Development of novel multilayer materials for impact applications: A combined numerical and experimental approach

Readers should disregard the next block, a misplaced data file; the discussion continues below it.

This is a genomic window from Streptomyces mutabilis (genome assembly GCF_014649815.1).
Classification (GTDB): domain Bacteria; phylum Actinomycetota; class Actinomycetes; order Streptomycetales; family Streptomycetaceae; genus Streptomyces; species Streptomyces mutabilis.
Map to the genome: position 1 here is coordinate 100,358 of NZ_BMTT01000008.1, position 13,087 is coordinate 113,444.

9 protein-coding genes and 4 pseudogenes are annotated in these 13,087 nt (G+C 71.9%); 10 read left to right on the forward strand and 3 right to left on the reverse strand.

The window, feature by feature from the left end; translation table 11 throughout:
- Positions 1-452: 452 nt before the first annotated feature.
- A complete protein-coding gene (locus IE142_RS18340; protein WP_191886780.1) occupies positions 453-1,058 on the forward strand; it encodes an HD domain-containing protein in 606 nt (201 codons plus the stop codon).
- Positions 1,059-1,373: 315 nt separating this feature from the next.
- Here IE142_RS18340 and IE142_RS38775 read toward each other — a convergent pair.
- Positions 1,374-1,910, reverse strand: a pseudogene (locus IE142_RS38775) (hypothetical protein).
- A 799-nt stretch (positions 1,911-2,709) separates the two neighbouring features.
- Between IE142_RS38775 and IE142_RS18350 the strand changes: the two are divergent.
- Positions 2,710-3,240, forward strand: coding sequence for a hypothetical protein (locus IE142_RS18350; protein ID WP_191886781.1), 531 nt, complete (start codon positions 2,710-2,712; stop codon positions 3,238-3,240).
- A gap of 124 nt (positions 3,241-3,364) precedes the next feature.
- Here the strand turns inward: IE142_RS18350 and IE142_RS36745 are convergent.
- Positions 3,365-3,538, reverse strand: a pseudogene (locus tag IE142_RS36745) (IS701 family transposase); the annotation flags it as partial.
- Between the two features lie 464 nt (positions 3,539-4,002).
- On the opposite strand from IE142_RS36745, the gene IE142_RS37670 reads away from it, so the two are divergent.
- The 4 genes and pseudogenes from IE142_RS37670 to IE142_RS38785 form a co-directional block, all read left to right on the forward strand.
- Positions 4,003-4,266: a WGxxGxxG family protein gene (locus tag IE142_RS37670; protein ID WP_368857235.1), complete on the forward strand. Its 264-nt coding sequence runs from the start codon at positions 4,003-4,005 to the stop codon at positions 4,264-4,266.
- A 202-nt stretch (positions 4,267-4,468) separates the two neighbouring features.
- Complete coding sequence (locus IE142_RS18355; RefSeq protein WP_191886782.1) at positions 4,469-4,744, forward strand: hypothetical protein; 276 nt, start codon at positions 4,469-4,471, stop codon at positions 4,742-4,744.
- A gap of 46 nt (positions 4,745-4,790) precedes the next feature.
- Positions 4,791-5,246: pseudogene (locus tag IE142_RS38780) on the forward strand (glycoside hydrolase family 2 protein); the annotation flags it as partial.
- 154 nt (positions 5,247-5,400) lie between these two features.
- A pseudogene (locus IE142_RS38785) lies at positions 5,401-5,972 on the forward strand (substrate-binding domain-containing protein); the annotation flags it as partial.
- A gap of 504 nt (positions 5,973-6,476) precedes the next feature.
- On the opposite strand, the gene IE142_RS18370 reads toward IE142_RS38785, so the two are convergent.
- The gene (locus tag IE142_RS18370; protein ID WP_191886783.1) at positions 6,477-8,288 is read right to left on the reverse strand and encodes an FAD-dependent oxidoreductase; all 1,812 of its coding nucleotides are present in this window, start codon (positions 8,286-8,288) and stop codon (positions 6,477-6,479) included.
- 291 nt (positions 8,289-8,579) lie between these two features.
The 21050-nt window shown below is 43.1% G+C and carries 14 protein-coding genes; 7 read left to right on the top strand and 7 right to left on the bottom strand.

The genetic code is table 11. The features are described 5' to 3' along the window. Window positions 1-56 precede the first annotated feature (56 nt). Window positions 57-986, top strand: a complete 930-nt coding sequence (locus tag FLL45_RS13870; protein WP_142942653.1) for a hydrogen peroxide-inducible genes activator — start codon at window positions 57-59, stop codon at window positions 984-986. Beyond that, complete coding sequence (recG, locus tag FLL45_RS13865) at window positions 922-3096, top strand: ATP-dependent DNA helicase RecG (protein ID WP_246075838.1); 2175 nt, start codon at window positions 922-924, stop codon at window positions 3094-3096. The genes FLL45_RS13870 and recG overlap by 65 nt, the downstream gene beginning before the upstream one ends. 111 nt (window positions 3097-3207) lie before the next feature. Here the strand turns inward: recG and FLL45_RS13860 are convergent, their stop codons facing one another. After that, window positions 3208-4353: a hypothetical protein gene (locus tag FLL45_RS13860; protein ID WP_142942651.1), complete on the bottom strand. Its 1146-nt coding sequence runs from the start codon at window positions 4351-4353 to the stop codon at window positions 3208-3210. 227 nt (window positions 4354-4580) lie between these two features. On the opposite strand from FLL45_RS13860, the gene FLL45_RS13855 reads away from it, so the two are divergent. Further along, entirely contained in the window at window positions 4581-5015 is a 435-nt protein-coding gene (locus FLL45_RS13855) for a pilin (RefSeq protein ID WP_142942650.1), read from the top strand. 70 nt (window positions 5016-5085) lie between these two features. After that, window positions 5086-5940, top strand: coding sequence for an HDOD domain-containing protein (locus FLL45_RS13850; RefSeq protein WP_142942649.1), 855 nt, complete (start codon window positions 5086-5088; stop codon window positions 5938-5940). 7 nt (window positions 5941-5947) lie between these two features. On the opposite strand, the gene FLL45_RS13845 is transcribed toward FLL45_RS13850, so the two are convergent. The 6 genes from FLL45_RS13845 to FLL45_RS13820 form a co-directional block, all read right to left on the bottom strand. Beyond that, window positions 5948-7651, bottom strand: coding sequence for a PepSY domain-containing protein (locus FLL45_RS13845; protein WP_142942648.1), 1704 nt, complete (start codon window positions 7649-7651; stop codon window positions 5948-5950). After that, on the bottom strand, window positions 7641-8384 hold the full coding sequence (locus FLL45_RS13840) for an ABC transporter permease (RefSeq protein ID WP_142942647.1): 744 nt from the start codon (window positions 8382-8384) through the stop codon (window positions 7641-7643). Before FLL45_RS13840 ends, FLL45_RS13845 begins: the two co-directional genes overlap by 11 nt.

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A well-verified and validated numerical model was used to investigate stress wave propagation in a multilayer material subjected to impact loading. The baseline material consisted of a ceramic faceplate and composite backing plate separated by a rubber or teflon foam interlayer: several variants were investigated in which the number, type, and total thicknesses of the interlayers were altered. Comparison of the variants showed that the use of multiple teflon foam interlayers could drastically reduce the average stress in the multilayer material. Based on the numerical results, further experimental work was undertaken upon one of the variants. Very large and unexpected tensile stress oscillations were observed in the ceramic layers, leading to a refinement of the numerical model which successfully reproduced the oscillations and also demonstrated that separation of the sample layers led to trapping of the stress wave within the layers. Use of the validated numerical model allowed detailed analysis of the processes of wave transmission and demonstrates the important synergy that can exist between experimental and modeling studies. The current study provides a valuable starting point for designing future multilayer materials with specific, controlled properties.